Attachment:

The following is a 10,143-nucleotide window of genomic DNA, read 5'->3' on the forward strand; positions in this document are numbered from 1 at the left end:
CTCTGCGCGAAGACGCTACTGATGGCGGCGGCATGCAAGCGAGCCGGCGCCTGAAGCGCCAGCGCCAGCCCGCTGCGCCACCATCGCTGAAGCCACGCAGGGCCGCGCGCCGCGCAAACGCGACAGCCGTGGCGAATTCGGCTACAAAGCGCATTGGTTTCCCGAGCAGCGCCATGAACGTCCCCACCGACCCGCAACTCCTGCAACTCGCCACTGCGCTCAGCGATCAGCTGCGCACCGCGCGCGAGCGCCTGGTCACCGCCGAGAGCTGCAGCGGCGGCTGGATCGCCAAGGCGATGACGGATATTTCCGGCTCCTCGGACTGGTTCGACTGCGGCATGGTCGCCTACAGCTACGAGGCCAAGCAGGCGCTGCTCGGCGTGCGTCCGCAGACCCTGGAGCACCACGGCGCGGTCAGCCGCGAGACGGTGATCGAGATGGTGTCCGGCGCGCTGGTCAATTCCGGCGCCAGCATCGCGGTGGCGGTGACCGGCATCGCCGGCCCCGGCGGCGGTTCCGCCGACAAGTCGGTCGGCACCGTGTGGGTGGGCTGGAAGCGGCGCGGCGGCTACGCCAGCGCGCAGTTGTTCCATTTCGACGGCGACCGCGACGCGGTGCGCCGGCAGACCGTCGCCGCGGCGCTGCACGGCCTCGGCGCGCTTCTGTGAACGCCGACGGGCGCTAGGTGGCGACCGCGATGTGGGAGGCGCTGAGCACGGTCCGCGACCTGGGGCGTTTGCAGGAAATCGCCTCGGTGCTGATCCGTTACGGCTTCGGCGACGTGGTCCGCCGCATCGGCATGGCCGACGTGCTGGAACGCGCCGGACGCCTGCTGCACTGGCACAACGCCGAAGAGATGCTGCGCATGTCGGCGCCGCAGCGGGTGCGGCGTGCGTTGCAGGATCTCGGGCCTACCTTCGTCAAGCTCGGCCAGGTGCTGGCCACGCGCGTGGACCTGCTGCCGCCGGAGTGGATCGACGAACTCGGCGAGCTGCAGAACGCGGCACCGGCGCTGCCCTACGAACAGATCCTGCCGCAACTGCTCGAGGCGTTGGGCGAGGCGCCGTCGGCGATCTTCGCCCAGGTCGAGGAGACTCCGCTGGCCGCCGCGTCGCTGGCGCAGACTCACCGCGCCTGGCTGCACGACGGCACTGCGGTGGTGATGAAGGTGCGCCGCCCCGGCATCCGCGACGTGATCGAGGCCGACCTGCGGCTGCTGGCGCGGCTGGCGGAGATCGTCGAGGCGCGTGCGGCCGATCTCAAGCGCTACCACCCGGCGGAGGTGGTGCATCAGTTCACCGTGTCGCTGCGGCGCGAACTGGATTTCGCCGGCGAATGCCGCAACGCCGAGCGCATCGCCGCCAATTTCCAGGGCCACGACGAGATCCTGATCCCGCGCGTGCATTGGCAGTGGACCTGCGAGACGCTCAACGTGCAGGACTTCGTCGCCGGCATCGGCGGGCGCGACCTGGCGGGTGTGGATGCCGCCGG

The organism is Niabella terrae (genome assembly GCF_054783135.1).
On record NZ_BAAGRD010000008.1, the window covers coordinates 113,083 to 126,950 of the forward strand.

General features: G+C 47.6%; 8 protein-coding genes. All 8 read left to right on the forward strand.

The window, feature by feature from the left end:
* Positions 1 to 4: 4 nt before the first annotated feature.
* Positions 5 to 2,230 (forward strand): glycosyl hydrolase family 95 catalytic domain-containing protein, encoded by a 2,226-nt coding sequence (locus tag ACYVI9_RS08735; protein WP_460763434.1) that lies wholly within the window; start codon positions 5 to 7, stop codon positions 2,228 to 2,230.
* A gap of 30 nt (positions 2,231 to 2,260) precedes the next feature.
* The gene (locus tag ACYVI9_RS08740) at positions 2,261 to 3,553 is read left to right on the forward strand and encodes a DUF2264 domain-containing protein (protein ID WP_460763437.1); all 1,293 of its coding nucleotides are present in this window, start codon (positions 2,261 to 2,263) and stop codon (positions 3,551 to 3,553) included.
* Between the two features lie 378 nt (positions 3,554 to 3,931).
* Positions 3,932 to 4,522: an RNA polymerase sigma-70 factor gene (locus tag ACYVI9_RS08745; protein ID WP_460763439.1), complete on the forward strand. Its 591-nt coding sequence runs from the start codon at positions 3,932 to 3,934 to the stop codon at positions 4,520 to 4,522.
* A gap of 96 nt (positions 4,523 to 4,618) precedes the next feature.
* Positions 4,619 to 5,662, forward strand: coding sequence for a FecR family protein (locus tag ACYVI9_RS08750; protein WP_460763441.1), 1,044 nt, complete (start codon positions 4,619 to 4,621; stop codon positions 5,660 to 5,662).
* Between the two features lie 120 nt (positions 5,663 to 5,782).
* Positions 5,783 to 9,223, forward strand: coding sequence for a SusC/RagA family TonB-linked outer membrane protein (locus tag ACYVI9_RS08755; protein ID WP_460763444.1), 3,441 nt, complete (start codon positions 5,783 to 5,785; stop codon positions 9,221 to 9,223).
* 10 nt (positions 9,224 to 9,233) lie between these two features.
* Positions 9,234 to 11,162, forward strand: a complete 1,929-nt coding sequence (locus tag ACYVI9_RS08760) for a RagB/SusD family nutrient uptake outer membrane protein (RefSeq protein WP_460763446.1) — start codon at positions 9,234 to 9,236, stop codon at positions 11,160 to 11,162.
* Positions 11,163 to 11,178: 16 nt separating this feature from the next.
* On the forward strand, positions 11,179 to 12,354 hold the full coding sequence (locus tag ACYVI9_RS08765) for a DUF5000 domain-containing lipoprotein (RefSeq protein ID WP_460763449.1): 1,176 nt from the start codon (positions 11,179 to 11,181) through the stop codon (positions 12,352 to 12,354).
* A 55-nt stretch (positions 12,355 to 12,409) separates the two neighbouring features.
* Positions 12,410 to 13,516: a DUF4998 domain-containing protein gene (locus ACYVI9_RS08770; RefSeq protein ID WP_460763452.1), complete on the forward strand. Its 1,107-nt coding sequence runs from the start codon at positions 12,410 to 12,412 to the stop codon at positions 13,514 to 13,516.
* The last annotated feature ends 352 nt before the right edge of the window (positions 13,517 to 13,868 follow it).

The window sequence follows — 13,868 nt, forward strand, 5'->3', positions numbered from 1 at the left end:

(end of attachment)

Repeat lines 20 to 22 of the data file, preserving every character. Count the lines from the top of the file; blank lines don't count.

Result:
* On the forward strand, positions 11,179 to 12,354 hold the full coding sequence (locus tag ACYVI9_RS08765) for a DUF5000 domain-containing lipoprotein (RefSeq protein ID WP_460763449.1): 1,176 nt from the start codon (positions 11,179 to 11,181) through the stop codon (positions 12,352 to 12,354).
* A 55-nt stretch (positions 12,355 to 12,409) separates the two neighbouring features.
* Positions 12,410 to 13,516: a DUF4998 domain-containing protein gene (locus ACYVI9_RS08770; RefSeq protein ID WP_460763452.1), complete on the forward strand. Its 1,107-nt coding sequence runs from the start codon at positions 12,410 to 12,412 to the stop codon at positions 13,514 to 13,516.